Ireland - Day 4: From the dairy farm to the Irish cheddar in County Cork
JJ welcomes and with a firm handshake. His smile is nice, his eyes are bright and his face looks like work outdoors. The fresh sea air colors his cheeks red. In contrast to this is his workmanship: In Blaumann and with huge rubber boots he stomps us across his yard and calls Come over! . He proudly presents his 70 dairy cows that have just started to milk in the morning. JJ, actually John Joe, is one of thousands of small dairy farmers in Ireland who work for Kerrygold. His cows are balanced, friendly animals. Twice a day he and his son bring them from the pasture to the milking parlor - the rest of the time the animals can move freely. Compared to the other high-performance cows in the dairy industry, JJ's animals only consume about 25-27 liters of milk per day. That's why other farmers only milk once a day. However, the cows of JJ come to the milking parlor by themselves before marching leisurely up the mountain again.
The 45-acre cow pastures above Dairy Farm are lush green , spacious and lined with stone walls. Although many farmers are removing these walls because they are too much work, they provide natural protection for the cows in wind and weather and stay with the O'Sullivans because of this, explains Andrew, JJ's son. The other four children live scattered in Canada, London or Dublin. Andrew helps out on the farm during peak season, otherwise he lives in Cork as a technical architect, about an hour away from his family's farm.
After seeing the cows after the first Milking back to the wide meadows, JJ explains the typical Irish grazing and proudly shows us the Ringfort, Ráth or Erdwerk called circular piece of meadow with moat, which dates back to the Iron Age and perched on top of his land. An old white pony lives there and if I did not know better, I would say that it is a unicorn, so mystical is the place.
JJ shows us on a map his sophisticated grazing system with numerous plots. In constant change, the cows graze the areas here. This keeps the sward intact, the meadows grow faster and muddy areas are avoided. Thanks to the influence of the Gulf Stream, constant temperatures without much heat and frost and the abundant rainfall, the grass grows here almost all year round. Depending on the weather, number of animals and season, JJ chooses the right pasture to graze. For example, his cows can feed on pasture over 300 days of the year and feed themselves on 90% of fresh grass.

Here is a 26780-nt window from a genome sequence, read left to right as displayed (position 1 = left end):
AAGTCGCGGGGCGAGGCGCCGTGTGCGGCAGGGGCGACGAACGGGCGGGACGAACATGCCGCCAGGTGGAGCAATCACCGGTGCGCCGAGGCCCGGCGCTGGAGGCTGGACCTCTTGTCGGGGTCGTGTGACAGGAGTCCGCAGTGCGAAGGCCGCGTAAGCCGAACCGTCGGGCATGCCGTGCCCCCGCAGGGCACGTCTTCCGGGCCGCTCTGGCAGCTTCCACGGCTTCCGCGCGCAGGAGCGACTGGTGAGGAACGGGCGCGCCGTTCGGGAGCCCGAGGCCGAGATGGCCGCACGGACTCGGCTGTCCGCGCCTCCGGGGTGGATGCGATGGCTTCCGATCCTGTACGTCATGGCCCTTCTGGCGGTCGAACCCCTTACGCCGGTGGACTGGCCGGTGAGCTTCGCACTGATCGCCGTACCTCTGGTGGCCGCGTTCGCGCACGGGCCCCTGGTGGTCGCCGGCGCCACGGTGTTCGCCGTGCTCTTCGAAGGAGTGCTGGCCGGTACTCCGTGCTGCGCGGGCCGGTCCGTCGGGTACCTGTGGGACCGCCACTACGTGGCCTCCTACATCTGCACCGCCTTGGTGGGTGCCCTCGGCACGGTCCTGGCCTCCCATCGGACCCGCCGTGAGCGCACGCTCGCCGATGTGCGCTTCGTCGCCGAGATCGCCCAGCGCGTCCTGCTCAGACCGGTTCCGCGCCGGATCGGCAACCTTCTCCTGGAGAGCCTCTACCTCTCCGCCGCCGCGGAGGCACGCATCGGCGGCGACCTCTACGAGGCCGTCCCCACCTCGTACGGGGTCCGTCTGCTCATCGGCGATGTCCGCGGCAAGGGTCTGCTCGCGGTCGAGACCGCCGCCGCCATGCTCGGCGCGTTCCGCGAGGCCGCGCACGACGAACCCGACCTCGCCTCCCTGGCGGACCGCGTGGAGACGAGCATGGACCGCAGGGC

After a few hours in the fresh air, JJ's wife Theresa invites us to the kitchen of the farmhouse. She took the day off especially for our visit and baked fresh scones and typical Irish brown bread.We sit in the kitchen, strengthen ourselves after the stay in the fresh sea breeze and taste JJ's home-made honey. He discovered beekeeping as a hobby and produces clear, golden honey for the family. The beehives are in the orchard and the bees love the fresh apple blossoms and the blooming broom bushes.
There's an award hanging in the entrance of the farmhouse. In a solemn ceremony, the O'Sullivans won the Origin Green Sustainable Producer Award 2016 last year. Origin Green is a sustainability initiative from the Bord Bia Irish Food Board. The mission of the campaign is primarily to protect the country's natural resources and reduce its environmental impact, making it a Sustainability Seal.
Next Station: The next JJ greets us with a firm handshake. He wears elegant slippers for his midnight blue suit. He proudly shows us the Carbery factory in Ballineen as Sales & Marketing Manager for Cheese. This is where the milk of farmers from the region lands. For example, the Irish cheddar for Kerrygold is produced locally.
After numerous hand washes, hairnets, smocks and with chunky shoes on our feet, we are allowed to enter production. Here, the daily freshly delivered milk is processed in a complex process to cheese. For example, cheddar does not consist of a smooth mass, but of individual soft pieces of cheese, curds, which only combine to form a solid block of cheese when pressed together with subsequent ripening. Grass feeding gives the Irish cheese, just like the butter, the typical yellow color and the creamy texture.
Rory is Cheese Grader for Kerrygold. I understand first Cheese Grater and I'm a little confused: Does he rub the cheddar in the factory? But actually a Cheese Grader is an important part in cheese making. He checks the maturity level of each batch, evaluating smell, taste, appearance and firmness. To do this, he travels all over the country from factory to factory, checking the cheese on behalf of Kerrygold, using a tool of his own to stick a piece of cheese out of the center. What a dream job! Rory enthusiastically explains the peculiarity of Irish cheese, which mainly consists of the use of pasture milk and long ripening.
After our visit, JJ presents us another bag of Cheese specialties from the Region made here at Carbery. Now, with completely different eyes, I look at the ripened cheddar, check it for Rory's explanations and am thrilled with the sustainable and transparent process of milk production through to the manufacture of traditional cheese.The experiences and experiences are my own impressions.